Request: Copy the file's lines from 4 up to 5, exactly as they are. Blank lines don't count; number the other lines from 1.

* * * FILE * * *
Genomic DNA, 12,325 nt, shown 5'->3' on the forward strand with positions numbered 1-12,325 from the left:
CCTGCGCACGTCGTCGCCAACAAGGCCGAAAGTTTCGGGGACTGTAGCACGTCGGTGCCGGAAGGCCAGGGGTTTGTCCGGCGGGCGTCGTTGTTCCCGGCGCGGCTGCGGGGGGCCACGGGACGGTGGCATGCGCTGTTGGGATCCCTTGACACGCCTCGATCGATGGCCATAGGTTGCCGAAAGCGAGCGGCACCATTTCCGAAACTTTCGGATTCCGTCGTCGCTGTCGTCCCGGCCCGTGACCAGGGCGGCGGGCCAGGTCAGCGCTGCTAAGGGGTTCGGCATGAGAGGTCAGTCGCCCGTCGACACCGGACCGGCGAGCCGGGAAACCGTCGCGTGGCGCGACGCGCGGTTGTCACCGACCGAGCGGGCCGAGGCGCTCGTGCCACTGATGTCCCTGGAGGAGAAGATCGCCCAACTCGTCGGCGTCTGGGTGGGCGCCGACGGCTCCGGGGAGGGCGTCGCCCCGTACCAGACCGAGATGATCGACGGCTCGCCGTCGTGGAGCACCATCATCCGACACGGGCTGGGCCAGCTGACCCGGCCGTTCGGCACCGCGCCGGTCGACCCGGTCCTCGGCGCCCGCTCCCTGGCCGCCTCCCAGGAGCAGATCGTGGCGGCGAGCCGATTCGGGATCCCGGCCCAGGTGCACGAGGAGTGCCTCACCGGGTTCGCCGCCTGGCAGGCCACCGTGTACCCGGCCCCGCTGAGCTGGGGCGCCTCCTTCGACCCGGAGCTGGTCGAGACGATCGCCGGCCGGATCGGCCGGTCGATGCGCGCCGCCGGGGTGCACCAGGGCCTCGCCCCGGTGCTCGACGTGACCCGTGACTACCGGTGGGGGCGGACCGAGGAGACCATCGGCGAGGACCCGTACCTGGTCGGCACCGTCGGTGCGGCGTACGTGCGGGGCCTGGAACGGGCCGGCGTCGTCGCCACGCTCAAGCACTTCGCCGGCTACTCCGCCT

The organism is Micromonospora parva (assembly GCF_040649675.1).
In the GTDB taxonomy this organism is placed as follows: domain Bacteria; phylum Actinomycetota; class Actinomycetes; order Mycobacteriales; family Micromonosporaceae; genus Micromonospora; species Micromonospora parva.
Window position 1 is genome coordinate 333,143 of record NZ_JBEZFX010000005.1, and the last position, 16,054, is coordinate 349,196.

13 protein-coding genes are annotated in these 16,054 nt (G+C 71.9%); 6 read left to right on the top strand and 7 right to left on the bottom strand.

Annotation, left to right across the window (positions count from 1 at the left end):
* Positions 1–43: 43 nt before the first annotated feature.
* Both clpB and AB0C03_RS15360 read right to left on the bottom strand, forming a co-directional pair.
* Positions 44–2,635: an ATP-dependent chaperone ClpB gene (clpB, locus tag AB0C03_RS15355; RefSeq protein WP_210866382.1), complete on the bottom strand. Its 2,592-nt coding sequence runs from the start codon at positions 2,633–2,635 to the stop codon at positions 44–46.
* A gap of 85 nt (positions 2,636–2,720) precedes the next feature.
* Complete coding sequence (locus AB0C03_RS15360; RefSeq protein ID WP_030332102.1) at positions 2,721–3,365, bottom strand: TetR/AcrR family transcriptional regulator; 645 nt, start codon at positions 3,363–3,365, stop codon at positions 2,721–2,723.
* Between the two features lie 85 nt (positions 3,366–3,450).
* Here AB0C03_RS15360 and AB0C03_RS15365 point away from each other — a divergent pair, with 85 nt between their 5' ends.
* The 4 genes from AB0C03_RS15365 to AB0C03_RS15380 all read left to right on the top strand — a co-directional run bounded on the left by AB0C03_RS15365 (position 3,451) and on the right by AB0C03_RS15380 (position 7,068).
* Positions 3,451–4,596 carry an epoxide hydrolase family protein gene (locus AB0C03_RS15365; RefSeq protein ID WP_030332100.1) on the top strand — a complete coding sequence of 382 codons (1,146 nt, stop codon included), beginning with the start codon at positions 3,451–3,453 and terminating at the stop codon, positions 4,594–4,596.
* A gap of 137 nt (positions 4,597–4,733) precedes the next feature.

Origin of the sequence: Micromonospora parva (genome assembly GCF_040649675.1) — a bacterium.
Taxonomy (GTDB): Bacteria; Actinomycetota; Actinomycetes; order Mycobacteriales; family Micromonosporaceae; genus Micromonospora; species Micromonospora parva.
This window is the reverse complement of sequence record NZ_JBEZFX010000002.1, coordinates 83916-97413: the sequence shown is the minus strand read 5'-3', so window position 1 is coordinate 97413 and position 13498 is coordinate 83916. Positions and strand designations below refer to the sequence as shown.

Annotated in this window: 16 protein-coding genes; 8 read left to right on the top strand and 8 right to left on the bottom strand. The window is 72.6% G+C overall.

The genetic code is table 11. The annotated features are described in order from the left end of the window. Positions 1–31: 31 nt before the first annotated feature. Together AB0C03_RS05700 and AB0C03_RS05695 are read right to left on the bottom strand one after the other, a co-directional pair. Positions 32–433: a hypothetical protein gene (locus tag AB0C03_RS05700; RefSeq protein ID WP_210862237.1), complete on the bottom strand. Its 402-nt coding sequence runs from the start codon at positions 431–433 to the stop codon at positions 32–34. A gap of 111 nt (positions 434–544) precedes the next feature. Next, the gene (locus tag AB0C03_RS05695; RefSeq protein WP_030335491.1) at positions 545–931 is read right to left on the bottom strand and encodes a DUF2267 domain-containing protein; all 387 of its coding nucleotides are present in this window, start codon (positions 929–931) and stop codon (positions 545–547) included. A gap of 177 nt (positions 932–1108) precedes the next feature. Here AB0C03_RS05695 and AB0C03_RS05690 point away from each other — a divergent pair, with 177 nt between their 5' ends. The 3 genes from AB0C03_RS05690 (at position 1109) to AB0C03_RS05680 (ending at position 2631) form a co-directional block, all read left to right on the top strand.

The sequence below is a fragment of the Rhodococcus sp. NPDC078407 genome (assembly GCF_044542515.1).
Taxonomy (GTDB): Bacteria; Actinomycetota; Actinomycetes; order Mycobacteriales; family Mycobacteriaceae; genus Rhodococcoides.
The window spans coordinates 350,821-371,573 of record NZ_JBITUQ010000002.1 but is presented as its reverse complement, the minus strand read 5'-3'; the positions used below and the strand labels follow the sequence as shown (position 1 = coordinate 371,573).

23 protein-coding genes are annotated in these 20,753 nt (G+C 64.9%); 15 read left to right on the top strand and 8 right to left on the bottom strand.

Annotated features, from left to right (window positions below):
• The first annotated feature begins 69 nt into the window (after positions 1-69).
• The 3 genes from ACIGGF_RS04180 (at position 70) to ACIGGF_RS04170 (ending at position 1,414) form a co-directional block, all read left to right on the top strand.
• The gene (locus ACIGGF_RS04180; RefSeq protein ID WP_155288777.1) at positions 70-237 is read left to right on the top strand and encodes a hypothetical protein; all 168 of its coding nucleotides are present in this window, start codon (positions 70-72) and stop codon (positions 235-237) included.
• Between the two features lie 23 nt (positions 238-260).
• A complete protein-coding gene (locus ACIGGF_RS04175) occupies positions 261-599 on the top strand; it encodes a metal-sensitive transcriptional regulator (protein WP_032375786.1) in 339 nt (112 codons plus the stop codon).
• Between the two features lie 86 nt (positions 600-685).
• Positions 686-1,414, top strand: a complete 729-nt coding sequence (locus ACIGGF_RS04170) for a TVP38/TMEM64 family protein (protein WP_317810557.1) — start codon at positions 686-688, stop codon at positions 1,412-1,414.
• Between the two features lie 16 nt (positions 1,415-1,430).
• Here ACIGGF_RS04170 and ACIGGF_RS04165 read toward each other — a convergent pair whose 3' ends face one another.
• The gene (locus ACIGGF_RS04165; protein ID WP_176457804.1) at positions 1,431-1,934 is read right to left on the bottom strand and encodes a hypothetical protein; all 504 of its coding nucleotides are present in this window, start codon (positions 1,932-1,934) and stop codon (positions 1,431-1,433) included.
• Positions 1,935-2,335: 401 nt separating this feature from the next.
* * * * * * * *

In the GTDB taxonomy this organism is placed as follows: domain Bacteria; phylum Actinomycetota; class Actinomycetes; order Mycobacteriales; family Micromonosporaceae; genus Micromonospora; species Micromonospora parva.
Window position 1 is genome coordinate 333,143 of record NZ_JBEZFX010000005.1, and the last position, 16,054, is coordinate 349,196.